By Bob Jensen
Those of us who have fished a long time have seen many changes and advancements in the equipment and the baits that we use when we’re trying to catch a fish. One of the changes that has affected many of us is the development of plastic baits and their place in the world of fishing. It wasn’t so long ago that many fishing guides or walleye tournament contestants, when they had to catch fish, were adamant that live bait was the ticket. Today, that’s changed. Plastic baits have become very popular and are often effective for putting fish on the end of our line. There are several reasons for that.
Plastic baits offer many advantages over live bait. Live bait requires care. Modern aerated minnow buckets do a good job of keeping minnows lively, but nonetheless, effort is required. There are times when some species of minnows or leeches are hard to find, and some states have rules regarding minnow transportation. Plastic bait doesn’t require special care. It will be useful for many, many days on the water.
Plastic bait comes in a large variety of shapes, colors, and scents. Live bait doesn’t. A large variety of shapes and colors is a big advantage. There are times when a particular color or shape will be more productive.
In addition to the variety offered by plastic baits, they last longer on the hook. A jig/minnow/leech/crawler worked along a weedline in the summer will certainly catch fish, but will also be attacked by panfish. So will a jig/plastic combo. The difference is that the jig/plastic will withstand the frequent panfish pecks. And live bait won’t stay on the jig nearly as long as plastic when snap-jigging through and around vegetation. The jig/plastic allows for a lot more fishing and a lot less re-baiting.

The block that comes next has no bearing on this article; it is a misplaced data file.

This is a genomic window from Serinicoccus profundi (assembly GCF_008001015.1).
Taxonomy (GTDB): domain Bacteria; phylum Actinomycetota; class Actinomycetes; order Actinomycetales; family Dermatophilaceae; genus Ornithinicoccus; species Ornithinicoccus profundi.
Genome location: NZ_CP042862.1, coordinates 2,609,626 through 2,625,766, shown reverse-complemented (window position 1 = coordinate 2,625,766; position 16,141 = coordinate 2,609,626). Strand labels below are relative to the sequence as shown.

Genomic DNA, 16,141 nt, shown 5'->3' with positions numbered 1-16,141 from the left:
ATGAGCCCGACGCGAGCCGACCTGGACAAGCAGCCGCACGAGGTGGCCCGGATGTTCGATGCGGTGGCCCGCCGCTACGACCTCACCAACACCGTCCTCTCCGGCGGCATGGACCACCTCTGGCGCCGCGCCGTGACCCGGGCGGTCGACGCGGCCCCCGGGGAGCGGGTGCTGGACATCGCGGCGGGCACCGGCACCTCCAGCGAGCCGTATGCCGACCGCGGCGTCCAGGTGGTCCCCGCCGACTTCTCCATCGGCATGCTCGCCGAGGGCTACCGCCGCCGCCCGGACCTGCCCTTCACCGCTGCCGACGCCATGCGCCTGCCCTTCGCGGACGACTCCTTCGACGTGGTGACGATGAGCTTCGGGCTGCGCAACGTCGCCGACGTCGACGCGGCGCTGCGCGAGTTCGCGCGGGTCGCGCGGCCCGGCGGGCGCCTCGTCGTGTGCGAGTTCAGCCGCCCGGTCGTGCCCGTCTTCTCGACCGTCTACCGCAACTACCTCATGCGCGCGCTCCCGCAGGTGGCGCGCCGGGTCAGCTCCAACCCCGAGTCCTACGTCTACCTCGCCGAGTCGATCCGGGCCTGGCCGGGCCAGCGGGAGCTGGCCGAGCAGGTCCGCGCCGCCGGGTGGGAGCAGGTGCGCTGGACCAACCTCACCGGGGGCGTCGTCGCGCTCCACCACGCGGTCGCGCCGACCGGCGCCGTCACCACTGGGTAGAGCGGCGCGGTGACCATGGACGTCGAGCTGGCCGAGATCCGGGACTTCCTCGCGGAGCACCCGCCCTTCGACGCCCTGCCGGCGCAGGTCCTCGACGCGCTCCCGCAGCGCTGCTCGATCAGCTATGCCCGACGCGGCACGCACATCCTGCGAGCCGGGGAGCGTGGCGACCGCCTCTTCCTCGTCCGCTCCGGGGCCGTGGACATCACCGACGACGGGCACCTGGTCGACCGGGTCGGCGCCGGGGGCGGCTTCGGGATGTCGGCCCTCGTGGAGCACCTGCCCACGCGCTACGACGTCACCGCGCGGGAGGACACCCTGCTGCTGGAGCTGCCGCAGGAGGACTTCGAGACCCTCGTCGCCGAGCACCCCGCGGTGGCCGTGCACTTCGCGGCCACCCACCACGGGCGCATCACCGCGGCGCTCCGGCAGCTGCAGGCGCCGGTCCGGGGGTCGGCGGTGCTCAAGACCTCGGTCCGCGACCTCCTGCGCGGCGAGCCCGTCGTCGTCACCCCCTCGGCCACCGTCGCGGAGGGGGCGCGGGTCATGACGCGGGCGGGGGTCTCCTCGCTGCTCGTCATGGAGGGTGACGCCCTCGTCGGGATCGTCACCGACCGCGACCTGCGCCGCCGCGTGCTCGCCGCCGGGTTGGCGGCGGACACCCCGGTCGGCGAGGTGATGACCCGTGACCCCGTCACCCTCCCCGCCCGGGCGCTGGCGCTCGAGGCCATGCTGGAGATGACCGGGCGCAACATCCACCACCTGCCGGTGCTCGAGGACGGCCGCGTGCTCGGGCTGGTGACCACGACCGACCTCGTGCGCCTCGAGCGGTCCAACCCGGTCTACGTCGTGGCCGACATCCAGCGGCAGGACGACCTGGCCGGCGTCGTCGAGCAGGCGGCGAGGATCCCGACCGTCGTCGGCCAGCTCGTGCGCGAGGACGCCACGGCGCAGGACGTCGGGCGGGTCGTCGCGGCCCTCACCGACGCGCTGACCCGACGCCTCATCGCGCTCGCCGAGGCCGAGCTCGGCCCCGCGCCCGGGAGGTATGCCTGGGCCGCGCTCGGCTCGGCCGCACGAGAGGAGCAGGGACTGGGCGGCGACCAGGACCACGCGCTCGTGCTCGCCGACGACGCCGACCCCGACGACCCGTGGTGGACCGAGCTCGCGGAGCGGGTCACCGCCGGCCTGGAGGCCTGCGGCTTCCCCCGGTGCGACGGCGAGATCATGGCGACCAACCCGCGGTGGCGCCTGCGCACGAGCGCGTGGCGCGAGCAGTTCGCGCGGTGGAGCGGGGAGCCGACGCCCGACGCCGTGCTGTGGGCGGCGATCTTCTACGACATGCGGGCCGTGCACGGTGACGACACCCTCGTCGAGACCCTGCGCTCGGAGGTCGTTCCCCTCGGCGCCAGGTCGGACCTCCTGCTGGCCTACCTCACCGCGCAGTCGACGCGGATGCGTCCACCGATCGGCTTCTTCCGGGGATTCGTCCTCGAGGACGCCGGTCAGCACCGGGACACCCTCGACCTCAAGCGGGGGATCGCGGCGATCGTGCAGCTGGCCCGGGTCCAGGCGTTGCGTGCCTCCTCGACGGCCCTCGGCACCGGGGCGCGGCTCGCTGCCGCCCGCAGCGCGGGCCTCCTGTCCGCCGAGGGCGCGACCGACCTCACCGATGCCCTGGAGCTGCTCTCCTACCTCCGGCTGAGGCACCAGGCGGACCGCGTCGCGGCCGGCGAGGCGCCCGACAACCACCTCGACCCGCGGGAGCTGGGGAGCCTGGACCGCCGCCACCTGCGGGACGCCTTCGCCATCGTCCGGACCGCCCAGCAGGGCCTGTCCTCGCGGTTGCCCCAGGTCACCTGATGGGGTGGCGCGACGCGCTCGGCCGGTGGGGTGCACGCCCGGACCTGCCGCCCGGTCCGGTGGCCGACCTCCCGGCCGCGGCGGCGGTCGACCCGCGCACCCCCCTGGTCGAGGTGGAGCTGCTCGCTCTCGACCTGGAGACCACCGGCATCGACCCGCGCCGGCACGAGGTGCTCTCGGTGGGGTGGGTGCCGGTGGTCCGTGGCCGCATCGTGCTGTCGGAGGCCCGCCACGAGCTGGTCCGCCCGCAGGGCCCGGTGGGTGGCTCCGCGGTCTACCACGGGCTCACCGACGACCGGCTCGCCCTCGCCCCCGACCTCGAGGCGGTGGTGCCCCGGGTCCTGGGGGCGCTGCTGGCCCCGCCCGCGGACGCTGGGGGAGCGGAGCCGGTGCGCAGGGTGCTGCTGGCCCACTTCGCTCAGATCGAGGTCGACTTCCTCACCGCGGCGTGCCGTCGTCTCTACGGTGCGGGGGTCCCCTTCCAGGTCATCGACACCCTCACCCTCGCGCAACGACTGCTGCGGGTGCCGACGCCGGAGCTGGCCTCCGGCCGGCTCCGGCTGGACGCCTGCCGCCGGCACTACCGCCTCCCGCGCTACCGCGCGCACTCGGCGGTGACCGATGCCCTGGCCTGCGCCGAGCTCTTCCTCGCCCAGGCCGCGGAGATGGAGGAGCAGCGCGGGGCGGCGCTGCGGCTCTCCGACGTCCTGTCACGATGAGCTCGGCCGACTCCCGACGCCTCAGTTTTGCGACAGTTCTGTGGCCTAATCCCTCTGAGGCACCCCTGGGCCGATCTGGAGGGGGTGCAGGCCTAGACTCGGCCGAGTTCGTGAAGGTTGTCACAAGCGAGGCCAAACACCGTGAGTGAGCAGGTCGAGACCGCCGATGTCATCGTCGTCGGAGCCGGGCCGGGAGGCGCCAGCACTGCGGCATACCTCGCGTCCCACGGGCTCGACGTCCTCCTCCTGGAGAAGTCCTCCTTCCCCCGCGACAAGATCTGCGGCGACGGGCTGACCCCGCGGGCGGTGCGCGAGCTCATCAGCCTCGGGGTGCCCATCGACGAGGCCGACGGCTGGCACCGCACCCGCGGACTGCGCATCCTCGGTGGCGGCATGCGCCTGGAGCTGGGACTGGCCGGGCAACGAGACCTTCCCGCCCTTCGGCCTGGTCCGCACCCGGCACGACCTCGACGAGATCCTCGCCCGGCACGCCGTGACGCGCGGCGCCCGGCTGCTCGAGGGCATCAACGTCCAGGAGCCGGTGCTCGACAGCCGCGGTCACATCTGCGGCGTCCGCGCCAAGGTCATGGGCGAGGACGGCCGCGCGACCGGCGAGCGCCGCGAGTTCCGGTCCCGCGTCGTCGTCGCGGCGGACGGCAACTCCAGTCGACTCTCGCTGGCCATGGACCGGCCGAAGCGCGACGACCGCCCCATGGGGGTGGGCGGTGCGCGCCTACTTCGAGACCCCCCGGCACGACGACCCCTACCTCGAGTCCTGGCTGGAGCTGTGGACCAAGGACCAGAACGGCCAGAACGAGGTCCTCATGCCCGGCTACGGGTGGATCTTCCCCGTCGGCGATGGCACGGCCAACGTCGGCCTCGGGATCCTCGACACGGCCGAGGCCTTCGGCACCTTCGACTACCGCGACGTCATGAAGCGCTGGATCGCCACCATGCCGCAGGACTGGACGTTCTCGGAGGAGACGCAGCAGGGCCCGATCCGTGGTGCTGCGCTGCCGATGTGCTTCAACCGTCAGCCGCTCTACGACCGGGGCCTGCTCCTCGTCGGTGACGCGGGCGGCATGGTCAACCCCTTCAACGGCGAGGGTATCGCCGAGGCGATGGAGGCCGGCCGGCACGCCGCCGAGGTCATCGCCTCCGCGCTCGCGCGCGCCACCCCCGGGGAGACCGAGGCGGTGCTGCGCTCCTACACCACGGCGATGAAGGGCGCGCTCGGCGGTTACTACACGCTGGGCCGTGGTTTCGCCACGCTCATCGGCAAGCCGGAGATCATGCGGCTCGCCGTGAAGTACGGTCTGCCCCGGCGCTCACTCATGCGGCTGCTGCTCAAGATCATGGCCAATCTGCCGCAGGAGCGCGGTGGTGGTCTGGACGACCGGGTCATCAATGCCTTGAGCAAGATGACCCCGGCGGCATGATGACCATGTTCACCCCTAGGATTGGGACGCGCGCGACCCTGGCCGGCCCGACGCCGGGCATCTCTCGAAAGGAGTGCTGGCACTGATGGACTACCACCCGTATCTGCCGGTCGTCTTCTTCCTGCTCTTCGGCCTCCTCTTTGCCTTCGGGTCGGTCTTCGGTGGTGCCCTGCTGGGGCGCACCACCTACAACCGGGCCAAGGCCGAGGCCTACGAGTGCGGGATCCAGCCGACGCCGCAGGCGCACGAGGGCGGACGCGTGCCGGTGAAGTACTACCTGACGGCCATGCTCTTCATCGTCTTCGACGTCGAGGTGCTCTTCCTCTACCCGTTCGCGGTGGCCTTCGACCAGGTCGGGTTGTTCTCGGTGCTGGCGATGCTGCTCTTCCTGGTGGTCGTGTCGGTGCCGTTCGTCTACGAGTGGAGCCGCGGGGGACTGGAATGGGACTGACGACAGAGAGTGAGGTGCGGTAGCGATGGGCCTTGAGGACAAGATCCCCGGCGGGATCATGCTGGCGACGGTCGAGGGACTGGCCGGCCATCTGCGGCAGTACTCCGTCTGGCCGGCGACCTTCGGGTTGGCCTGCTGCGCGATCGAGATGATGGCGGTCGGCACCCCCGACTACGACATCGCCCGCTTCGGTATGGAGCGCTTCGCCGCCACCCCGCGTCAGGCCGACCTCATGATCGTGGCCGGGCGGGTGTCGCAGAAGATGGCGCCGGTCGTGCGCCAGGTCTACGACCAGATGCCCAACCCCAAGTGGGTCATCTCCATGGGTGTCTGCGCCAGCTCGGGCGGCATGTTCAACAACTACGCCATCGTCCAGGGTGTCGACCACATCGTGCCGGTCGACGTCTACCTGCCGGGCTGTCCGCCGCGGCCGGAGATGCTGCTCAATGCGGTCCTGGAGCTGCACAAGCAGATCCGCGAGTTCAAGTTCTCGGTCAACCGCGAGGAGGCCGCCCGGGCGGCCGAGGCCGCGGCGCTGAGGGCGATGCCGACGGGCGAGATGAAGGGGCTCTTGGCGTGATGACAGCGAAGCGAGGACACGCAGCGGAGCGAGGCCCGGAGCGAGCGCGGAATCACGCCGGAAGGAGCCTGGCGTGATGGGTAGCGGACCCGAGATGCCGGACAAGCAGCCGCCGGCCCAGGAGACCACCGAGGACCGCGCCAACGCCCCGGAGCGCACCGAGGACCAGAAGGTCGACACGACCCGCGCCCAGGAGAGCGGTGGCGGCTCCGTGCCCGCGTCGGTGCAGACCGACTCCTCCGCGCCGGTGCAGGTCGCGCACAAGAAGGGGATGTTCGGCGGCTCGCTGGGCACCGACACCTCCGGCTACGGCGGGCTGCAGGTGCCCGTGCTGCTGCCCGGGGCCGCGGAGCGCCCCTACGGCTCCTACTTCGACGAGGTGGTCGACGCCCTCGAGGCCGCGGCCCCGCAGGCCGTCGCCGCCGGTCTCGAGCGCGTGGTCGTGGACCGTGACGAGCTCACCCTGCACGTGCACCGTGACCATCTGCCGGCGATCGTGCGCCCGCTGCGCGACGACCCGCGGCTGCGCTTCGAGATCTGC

Walleye anglers have learned that in the summer, a spinner rig tipped with a plastic crawler trolled behind a bottom-bouncer is an efficient way to catch walleyes. A spinner rig and live bait will do the job, but perch and sheepshead will rip the live bait off frequently. Again, with plastic your bait is in the water more of the time. Additionally, those walleye anglers have discovered that there are times when an orange or chartreuse plastic crawler will be much more productive than the real deal.
For just fish catchin’, a Rage Grub on a 3/8th ounce jighead fished with a slow, steady retrieve will catch any predator fish in the area. White, chartreuse, or green pumpkin Grubs worked around mid-depth structure or along a weedline will catch bass, pike, and walleyes.
2022 Bassmaster Rookie of the Year Jay Przekurat learned at a young age that plastic baits needed to be a significant part of his bass-catching arsenal and has become very proficient with all sorts of techniques that utilize plastic. He has supreme confidence in a 4” Rage Bug rigged on a jig or Texas-Rig. Plastic baits enable an angler to present a bait to a bass in virtually any situation: Deep water or shallow, heavy or sparse vegetation, spring, summer, fall and winter.
Plastic baits, like any bait, won’t catch fish everywhere all the time, but they will catch fish anywhere most of the time. If you want to catch more fish, you should include plastic baits in your fishing toolbox.